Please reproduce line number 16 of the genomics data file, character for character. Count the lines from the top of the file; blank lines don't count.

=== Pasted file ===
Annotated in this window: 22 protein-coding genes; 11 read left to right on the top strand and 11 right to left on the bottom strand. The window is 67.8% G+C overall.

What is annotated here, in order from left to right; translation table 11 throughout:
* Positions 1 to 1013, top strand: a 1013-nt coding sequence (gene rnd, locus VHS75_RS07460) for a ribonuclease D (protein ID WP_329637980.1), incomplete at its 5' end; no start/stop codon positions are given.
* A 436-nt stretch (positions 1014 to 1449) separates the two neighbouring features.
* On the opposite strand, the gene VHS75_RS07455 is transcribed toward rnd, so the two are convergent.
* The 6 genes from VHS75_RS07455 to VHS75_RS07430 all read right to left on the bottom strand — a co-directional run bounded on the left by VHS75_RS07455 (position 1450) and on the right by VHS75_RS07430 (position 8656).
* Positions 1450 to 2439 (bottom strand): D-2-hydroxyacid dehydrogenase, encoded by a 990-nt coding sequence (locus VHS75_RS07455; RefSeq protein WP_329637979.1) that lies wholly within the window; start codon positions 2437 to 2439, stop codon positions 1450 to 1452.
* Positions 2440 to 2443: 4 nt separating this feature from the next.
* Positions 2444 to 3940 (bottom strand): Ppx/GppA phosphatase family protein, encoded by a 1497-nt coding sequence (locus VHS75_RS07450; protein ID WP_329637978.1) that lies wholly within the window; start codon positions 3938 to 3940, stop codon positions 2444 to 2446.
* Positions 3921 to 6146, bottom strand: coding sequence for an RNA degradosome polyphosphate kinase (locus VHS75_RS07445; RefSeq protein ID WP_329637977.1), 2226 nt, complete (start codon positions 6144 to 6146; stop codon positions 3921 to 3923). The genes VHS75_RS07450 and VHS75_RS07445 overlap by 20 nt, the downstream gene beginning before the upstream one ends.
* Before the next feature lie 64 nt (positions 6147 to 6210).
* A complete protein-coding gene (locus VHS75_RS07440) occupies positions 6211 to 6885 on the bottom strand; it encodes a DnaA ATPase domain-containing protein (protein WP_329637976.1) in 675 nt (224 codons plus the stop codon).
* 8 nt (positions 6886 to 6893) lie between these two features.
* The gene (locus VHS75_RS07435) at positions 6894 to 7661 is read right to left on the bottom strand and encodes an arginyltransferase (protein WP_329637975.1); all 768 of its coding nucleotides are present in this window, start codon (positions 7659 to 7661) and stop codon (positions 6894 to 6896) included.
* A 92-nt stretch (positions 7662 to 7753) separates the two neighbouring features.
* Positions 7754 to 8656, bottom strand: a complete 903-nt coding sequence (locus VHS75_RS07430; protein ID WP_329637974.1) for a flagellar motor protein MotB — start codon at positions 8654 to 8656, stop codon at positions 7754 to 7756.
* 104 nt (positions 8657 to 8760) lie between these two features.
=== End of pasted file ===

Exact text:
* Positions 7754 to 8656, bottom strand: a complete 903-nt coding sequence (locus VHS75_RS07430; protein ID WP_329637974.1) for a flagellar motor protein MotB — start codon at positions 8654 to 8656, stop codon at positions 7754 to 7756.